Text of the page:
Clockwise from upper left to center: Long-billed Curlew, Marbled Godwit, Caspian Tern, Great Egret, Sandwich Tern with fish, Willet, Black-bellied Plover threat display, Snowy Egret, 2-year old Yellow-Crowned Night-Heron, juvenile Yellow-Crowned Night-Heron.

The 2018 Fort DeSoto Fall Weekend IPT/September 23-24, 2018: 2 FULL DAYS: $949. Limit 8/Openings 7.

If you would like to combine the above with the 3 1/2 Fall Fort DeSoto IPT, please e-mail for the substantial discount information.

Fort DeSoto, located just south of St. Petersburg, FL, is a mecca for migrant shorebirds and terns in fall. There they join hundreds of egrets, herons, night-herons, and gulls that winter on the T-shaped peninsula. With luck, we may get to photograph two of Florida’s most desirable shorebird species: Marbled Godwit and the spectacular Long-billed Curlew. Black-bellied Plover and Willet are easy, American Oystercatcher almost guaranteed. Great Egret, Snowy Egret, Great Blue Heron, Tricolored Heron, and White Ibis are easy as well and we will almost surely come up with a tame Yellow-crowned Night-Heron or two. We may very well get to see and photograph the amazing heron/egret hybrid that has been present for three year. And we should get to do some Brown Pelican flight photography. In addition, Royal, Sandwich, Forster’s, and Caspian Terns will likely provide us with some good flight opportunities as well. Though not guaranteed, Roseate Spoonbill and Wood Stork might well be expected. And we will be on the lookout for a migrant passerine fallout in the event of a thunderstorm or two.

On the IPT you will learn basics and fine points of digital exposure and to get the right exposure every time after making a single test exposure, how to approach free and wild birds without disturbing them, to understand and predict bird behavior, to identify many species of shorebirds, to spot the good situations, to choose the best perspective, to see and understand the light, and to design pleasing images by mastering your camera’s AF system. Most importantly you will surely learn to evaluate wind and sky conditions and understand how they affect bird photography. And you will learn how and why to work in Manual mode (even if you’re scared of it).

There will be a Photoshop/image review session after lunch (included) each day. That will be followed by Instructor Nap Time.

This IPT will run with only a single registrant (though that is not likely to happen). The best airport is Tampa (TPA). Once you register, you will receive an e-mail with the hotel information. Do know that it is always best if IPT folks stay in the same hotel (rather than at home or at a friend’s place).

Payment in full is due now. Credits cards are OK. You can register by calling Jim or Jennifer during weekday business hours at 863-692-0906 with a credit card in hand or by sending a check as follows: make the check out to: BIRDS AS ART and send it via US mail here: BIRDS AS ART, PO BOX 7245, Indian Lake Estates, FL 33855. You will receive a confirmation e-mail with detailed instructions, clothing, and gear advice. Please remember that we will meet early on Saturday morning. Please shoot me an e-mail if you plan to register or if you have any questions.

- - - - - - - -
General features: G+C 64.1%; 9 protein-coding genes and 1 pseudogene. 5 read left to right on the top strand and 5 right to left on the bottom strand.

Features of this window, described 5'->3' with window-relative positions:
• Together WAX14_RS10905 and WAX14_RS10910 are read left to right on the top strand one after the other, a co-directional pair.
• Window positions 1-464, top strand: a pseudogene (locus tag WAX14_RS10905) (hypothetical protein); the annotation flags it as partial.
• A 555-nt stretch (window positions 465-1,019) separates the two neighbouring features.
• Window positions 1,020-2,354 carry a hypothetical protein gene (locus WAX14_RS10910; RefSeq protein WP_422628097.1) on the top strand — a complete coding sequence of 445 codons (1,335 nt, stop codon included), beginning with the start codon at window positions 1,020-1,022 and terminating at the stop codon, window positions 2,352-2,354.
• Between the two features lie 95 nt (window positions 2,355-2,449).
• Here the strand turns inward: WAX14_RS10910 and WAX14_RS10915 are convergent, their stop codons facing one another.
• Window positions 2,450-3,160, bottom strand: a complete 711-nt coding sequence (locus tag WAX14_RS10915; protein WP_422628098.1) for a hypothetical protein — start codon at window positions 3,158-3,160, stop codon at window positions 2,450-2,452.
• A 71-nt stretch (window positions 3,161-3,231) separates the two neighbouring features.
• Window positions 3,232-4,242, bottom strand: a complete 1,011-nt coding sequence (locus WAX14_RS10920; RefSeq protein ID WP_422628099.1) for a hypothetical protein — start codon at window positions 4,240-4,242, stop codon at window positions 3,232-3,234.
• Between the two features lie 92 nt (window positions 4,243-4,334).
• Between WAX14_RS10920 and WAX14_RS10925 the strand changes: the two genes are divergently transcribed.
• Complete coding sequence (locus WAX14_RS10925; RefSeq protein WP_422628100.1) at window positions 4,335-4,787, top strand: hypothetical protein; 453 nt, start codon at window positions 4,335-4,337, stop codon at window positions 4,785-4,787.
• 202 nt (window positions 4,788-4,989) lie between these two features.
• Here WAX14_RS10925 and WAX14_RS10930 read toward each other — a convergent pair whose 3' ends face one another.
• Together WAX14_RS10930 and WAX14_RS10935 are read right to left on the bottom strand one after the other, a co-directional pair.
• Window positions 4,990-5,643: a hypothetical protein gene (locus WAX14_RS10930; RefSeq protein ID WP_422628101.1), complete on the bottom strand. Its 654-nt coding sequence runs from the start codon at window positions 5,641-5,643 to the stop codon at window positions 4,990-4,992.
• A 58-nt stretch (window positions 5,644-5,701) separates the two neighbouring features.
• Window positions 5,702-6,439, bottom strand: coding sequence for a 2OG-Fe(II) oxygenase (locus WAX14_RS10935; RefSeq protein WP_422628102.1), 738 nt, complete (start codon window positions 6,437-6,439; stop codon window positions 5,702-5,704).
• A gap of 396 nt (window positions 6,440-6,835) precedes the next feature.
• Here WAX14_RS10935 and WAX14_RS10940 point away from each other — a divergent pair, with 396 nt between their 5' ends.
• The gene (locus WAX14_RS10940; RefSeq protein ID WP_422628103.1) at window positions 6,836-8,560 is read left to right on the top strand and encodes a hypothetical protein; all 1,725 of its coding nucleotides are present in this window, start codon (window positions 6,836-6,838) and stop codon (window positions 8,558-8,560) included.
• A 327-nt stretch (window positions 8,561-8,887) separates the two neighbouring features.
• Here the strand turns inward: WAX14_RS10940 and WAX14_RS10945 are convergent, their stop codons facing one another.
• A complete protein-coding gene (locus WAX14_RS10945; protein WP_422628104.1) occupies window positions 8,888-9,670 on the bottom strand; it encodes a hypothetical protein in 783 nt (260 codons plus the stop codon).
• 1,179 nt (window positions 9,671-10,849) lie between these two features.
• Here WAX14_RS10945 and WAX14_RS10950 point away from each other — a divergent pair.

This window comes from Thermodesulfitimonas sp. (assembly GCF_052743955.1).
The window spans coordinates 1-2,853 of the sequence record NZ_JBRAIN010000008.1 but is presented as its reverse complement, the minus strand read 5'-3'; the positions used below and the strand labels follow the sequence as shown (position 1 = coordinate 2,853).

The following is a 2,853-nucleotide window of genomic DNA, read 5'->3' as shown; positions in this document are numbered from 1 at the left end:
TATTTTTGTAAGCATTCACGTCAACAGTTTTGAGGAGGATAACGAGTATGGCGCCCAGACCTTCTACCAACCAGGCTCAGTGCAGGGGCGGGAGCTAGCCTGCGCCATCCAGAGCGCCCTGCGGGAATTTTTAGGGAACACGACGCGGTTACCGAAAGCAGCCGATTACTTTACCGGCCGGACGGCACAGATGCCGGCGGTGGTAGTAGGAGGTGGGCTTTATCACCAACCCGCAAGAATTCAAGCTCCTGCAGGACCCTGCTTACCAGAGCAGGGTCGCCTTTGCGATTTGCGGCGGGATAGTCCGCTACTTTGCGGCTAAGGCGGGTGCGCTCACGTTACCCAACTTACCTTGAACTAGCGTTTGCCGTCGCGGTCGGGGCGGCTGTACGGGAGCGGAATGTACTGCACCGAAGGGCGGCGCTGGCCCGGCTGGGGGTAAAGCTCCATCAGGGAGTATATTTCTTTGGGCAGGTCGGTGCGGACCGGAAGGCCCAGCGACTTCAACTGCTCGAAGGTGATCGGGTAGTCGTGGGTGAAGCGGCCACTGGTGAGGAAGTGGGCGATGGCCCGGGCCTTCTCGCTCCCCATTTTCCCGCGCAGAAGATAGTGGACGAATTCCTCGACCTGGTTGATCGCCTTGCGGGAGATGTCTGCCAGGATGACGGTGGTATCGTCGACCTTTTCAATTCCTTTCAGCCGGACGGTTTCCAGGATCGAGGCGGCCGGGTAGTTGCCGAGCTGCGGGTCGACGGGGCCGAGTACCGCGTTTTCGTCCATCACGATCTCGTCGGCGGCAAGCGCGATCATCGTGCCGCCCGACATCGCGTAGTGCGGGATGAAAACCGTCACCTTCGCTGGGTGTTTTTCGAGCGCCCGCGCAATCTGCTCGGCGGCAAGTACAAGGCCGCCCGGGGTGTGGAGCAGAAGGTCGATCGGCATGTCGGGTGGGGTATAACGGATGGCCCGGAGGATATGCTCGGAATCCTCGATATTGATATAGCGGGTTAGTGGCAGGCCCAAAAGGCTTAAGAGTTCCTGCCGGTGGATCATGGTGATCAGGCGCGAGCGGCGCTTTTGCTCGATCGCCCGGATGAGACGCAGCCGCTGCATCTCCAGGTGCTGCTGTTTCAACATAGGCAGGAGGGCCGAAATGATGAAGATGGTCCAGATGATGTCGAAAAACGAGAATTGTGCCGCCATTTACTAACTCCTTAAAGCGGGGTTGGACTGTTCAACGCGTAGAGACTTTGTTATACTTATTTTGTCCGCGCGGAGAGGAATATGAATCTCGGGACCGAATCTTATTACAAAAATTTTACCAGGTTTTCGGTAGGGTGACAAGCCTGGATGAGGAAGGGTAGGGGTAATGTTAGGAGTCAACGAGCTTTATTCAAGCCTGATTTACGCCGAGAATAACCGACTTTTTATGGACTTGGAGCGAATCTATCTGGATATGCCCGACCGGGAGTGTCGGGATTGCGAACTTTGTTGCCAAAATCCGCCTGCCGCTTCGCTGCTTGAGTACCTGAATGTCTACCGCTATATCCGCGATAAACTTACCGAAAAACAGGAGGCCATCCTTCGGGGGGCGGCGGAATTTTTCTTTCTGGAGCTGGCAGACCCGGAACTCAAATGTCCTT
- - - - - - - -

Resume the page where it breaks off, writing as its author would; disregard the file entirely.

Obviously folks attending the IPT will be out in the field early and stay late to take advantage of sunrise and sunset colors. The good news is that the days are relatively short in late September. Click on the composite to enjoy a larger version.

Clockwise from upper left to center: Long-billed Curlew, juvenile Tricolored Heron, Marbled Godwits, Great Blue Heron, juvenile Pectoral Sandpiper, Wood Stork, smiling Sea Scallop, Ruddy Turnstone scavenging needlefish, Great Blue Heron sunset silhouette at my secret spot, and southbound migrant tern flock blur.

Early and Late

Getting up early and staying out late is pretty much a staple on all BIRDS AS ART Instructional Photo-Tours. Being in the field well before the sun comes up and staying out until sunset will often present unique photographic opportunities, opportunities that will be missed by those who need their beauty rest. I really love it when I am leaving the beach at 9:30am on a sunny morning after a great session just as a carful or two of well-rested photographers are arriving ….

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To show your appreciation for my continuing efforts here, we ask, as always, that you get in the habit of using my B&H affiliate links on the right side of the blog for all of your photo and electronics purchases. Please check the availability of all photographic accessories in the New BIRDS AS ART Online Store, especially the Mongoose M3.6 tripod head, Wimberley lens plates, Delkin flash cards and accessories, and LensCoat stuff.

As always, we sell only what I have used, have tested, and can depend on. We will not sell you junk. We know what you need to make creating great images easy and fun. And please remember that I am always glad to answer your gear questions via e-mail.

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In all blog posts and Bulletins, feel free to e-mail or to leave a comment regarding any typos or errors. Just be right :).

2 comments to Bempton Cliffs Part II: You Snooze, You Lose Lesson Learned — Again!

  • David Policansky

    Hey, Artie, it’s all about trade-offs. And you can’t possibly take advantage of every possibility. So one morning you’re tired and feeling crummy and your body tells you above all, STAY IN BED. It’s not a crime. I understand; one has paid in money and time to get to a good place, so in general I drag myself out and go if I’m feeling crummy (usually I can’t wait), but especially for someone who’s had as many opportunities as you have and especially when Peter Kes was there, it’s OK.

    I love the backlit gannet at sunrise.

  • Bill Hill

    As mentioned above. “The shot you don’t take, never comes out any good”